Powder X-ray Diffractometry (PXRD)
Powder XRD data for the compounds were collected at 150 K by a Bruker D8 Venture diffractometer (Bruker, Billerica, MA, USA) with a CMOS PHOTON III detector and ImS 3.0 microfocus source (CuKα radiation, collimating Montel mirrors). Powder samples were mounted on a nylon loop with a small amount of epoxy resin [67,68]. By φ-scanning (360°), Debye diffraction patterns with continuous diffraction arcs were measured. To diminish the effect of the preferred orientations, five scans were made at different positions of a goniometer for ω from –240° to 0°. The external standard (Si) correction and integration were performed using the Dioptas program [69]. At 298 K, PXRD analysis was performed on Shimadzu XRD-7000 diffractometer (Shimadzu Scientific Instruments Incorporated, Kyoto, Japan) (CuK-alpha radiation, Ni–filter, linear One Sight detector, 5–50° 2θ range, 0.0143° 2θ step, 2 s per step).
NMR Spectroscopy
All NMR experiments were performed on a Bruker Avance III 500 MHz spectrometer (Bruker, Billerica, MA, USA) at room temperature (25 °C).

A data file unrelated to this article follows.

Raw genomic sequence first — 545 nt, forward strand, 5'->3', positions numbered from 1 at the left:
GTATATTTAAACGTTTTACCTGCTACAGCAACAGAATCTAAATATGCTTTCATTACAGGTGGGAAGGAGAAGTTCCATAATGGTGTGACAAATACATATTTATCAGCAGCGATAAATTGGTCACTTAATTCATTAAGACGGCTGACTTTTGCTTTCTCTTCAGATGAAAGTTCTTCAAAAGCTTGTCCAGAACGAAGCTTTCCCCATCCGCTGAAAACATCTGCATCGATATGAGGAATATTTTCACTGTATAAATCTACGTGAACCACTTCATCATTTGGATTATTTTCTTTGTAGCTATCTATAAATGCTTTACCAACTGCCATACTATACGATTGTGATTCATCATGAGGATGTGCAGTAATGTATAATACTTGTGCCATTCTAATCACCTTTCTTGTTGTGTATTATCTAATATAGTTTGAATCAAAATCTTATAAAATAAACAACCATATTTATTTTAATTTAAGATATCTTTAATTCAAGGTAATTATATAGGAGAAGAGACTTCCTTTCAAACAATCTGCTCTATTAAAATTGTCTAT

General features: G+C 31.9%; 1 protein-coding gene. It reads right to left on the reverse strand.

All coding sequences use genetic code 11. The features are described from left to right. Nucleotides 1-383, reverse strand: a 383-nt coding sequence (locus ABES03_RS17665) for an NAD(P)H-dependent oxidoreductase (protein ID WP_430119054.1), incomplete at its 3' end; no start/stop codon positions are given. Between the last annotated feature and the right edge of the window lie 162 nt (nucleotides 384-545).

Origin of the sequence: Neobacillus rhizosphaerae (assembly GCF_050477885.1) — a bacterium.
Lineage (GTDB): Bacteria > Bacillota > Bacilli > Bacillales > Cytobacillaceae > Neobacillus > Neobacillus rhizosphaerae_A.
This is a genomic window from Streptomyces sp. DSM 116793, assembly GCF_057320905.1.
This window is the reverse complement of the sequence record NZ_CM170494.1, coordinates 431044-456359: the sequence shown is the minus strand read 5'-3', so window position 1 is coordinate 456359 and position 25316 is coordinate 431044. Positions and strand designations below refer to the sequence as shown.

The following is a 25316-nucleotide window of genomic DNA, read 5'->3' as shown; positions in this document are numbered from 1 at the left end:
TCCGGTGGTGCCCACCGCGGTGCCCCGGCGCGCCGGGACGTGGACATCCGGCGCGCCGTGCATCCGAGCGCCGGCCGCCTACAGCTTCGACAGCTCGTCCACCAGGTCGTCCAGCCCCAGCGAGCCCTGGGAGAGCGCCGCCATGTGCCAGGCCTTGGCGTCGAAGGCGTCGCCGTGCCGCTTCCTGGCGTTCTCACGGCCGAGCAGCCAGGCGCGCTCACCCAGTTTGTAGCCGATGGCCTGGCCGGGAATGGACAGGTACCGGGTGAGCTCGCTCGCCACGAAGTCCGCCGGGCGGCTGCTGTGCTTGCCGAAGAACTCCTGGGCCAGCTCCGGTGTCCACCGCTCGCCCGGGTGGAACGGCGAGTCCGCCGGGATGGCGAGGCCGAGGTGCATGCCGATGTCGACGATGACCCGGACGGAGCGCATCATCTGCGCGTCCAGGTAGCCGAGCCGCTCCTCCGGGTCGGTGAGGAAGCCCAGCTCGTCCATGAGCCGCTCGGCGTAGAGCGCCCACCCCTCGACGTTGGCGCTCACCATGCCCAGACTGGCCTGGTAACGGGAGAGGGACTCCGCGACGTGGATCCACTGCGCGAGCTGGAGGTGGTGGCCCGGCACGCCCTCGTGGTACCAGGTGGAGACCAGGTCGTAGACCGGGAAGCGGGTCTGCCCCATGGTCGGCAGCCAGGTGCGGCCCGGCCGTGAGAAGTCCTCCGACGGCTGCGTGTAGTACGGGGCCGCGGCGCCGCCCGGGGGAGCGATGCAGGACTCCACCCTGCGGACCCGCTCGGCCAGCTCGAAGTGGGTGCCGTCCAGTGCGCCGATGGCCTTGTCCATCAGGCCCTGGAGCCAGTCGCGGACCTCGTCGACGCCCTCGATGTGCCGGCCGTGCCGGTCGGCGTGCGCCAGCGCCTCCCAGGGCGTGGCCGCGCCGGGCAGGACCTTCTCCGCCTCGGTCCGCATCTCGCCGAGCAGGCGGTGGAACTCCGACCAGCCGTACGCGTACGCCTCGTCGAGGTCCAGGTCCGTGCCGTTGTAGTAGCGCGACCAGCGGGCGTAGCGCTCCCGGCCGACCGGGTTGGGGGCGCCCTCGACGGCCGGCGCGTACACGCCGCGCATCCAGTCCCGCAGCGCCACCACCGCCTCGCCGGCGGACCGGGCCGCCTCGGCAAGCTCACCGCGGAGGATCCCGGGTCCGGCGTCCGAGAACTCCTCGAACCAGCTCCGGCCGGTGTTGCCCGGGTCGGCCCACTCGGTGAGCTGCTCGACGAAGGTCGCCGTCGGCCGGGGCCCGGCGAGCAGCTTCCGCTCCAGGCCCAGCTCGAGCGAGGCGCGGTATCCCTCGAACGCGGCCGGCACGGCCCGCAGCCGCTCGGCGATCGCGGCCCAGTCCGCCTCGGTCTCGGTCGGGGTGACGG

4. Conclusions

We prepared two new metal-organic frameworks based on M(II), 2-iodoterephtalic acid, and bpe linkers. Both complexes reveal interpenetrating 3D structures. The Zn-based complex 1 features a relatively high gas-phase sorption selectivity for benzene:cyclohexane mixture. Despite the overall structural similarity, their adsorption selectivity towards various organic substrates is different, demonstrating that even minor changes in structure can strongly affect these characteristics. Experiments aiming preparation of other M(II)-based MOFs with the same ligand combination, as well as with other iodine-substituted carboxylates, are underway in our group.

Supplementary Materials

The following are available online: XRD, PXRD, and NMR data.

Author Contributions

Conceptualization, S.A.A., V.P.F. and M.N.S.; methodology, S.A.A. and V.P.F.; validation, S.A.A., T.S.S. and I.F.S.; formal analysis, S.A.A. and T.S.S.; investigation, T.S.S., A.S.Z. and I.F.S.; resources, S.A.A.; data curation, A.S.Z. and S.A.A.; writing—original draft preparation, S.A.A.; visualization, A.S.Z., I.F.S. and T.S.S.; supervision, S.A.A. and M.N.S.; project administration, S.A.A.; funding acquisition, S.A.A. All authors have read and agreed to the published version of the manuscript.


This work was supported by the Russian Science Foundation (Grant No. 21-73-20019) as well as the Ministry of Science and Higher Education of the Russian Federation (spectral characterization of the samples, 121031700313-8).

Institutional Review Board Statement

Not applicable.

Informed Consent Statement

Not applicable.

Data Availability Statement

Not applicable.